The Spring Festival – an insight into the festivities of Chinese New Year

Chinese New Year © Adrian Cheah

The Chinese community observes many festivals, some religious and some secular. One of the most important celebrations is the Spring Festival, more commonly known in Penang as Chinese New Year or Lunar New Year.

The Chinese lunar calendar, dating back thousands of years, follows the cycles of the moon. A complete cycle takes 60 years, made up of five cycles of 12 years each (12 Chinese zodiac animals taking turns to govern each year). Unlike the Gregorian calendar, the start of the Chinese lunar calendar can fall anywhere between late January and the middle of February. Thus, the first day of the new lunar year that marks the beginning of the Chinese New Year celebrations changes each year.

Why is the Chinese New Year also known as the Spring Festival?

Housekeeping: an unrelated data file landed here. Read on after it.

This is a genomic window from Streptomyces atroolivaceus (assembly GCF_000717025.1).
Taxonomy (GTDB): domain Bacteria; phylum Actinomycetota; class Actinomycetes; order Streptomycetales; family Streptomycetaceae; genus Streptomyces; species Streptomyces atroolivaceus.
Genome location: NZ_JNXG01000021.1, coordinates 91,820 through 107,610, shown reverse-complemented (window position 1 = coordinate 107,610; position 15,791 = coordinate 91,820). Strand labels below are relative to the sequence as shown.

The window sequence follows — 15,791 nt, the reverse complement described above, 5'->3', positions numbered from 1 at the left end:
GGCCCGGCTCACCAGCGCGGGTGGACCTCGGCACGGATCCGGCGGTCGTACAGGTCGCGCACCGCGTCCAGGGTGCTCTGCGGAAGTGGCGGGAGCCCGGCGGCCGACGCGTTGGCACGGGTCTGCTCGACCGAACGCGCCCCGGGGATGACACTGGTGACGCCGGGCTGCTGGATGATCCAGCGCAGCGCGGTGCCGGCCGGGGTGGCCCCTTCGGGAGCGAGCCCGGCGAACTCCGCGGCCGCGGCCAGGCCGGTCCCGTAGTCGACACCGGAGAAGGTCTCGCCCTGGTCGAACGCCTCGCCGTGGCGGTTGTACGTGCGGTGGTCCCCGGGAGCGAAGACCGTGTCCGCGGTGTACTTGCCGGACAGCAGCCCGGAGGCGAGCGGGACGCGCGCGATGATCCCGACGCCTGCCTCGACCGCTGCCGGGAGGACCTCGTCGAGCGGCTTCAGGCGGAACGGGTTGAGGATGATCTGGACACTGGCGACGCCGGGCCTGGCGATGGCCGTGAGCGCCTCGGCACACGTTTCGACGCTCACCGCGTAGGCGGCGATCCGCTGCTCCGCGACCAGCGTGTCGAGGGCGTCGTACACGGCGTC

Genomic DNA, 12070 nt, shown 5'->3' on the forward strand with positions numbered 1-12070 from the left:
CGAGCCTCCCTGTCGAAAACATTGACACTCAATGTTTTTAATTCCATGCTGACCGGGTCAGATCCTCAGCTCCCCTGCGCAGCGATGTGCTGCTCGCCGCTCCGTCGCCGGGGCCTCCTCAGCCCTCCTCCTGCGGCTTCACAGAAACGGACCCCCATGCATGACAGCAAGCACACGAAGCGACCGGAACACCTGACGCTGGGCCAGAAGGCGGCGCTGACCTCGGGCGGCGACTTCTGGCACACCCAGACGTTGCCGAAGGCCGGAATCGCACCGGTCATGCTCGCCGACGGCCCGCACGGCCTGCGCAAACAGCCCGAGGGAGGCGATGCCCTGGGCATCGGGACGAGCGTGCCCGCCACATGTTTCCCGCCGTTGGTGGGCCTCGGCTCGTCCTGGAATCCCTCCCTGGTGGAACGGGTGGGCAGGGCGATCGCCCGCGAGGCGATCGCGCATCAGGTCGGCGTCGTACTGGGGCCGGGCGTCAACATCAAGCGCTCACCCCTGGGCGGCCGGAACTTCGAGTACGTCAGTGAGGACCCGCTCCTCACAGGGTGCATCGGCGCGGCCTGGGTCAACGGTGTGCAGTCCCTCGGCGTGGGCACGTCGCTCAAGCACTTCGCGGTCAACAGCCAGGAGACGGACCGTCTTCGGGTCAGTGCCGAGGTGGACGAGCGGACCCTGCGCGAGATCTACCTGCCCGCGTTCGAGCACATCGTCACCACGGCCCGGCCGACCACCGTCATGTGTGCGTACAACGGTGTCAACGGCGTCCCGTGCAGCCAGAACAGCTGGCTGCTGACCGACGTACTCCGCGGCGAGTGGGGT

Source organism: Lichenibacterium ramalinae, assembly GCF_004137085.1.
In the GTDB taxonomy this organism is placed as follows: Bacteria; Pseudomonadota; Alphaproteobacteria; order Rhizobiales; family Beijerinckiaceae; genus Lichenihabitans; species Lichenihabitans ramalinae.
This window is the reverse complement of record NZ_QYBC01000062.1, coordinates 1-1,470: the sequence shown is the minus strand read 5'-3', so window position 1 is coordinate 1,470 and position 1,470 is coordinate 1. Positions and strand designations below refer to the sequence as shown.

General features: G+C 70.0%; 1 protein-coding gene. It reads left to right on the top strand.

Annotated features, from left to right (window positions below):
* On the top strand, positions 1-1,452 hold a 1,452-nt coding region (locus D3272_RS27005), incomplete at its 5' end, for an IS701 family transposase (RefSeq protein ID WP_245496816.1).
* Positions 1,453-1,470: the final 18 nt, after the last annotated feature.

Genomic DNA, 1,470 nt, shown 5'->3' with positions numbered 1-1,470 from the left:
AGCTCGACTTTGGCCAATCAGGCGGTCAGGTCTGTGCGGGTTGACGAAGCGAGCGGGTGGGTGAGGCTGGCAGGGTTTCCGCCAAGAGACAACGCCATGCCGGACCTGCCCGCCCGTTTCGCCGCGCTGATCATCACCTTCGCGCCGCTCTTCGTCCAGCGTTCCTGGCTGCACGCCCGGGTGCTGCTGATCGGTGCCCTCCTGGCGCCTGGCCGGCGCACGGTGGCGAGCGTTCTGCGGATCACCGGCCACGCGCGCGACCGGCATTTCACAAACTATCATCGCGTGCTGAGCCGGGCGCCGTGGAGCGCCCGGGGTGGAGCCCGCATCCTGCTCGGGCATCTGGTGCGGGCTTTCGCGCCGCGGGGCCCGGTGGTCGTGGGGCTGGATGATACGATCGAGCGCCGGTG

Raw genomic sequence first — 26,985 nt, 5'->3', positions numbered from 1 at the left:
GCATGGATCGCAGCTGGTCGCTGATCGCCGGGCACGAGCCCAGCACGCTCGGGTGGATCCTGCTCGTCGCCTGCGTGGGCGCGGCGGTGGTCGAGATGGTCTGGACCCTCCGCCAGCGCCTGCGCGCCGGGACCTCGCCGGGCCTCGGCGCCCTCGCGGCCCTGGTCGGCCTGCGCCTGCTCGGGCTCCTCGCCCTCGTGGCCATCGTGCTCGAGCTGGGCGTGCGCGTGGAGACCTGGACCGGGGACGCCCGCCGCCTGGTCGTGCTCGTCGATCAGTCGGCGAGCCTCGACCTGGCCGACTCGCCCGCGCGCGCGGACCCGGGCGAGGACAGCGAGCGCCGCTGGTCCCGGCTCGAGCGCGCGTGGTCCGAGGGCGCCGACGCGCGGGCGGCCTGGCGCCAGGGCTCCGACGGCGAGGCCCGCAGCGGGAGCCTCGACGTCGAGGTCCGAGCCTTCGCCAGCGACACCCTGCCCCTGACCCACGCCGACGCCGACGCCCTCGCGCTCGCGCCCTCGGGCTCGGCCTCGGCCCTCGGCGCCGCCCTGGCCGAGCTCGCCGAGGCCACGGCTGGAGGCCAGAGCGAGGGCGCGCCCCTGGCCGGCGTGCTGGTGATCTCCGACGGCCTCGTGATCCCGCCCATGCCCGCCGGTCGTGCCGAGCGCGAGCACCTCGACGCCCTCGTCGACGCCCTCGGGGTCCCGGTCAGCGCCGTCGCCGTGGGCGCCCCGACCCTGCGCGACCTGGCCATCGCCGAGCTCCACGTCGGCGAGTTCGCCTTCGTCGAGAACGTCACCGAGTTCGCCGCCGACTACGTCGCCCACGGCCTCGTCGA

Chinese New Year © Adrian Cheah

Astrologers describe springtime as a season of renewal, when new life springs forth after the cold and passiveness of winter. Similarly, the Chinese New Year marks a time of fresh beginnings.

Preparations for the festivities

The 20th day of the 12th moon is set aside for the annual house cleaning. Every corner of the house must be swept and cleaned in preparation for the new year. A small bunch of bamboo leaves is tied to a long pole to clear cobwebs at high places. Debts must be paid, hair, cut and coiffed as well as new clothes and shoes, bought.

Chinese New Year © Adrian Cheah

An auspicious "chai" or red banner bearing well wishes of wealth and prosperity is hung over the front door. Red paper bearing propitious sounding couplets are hung at entrances, ushering blessings for a brighter year ahead.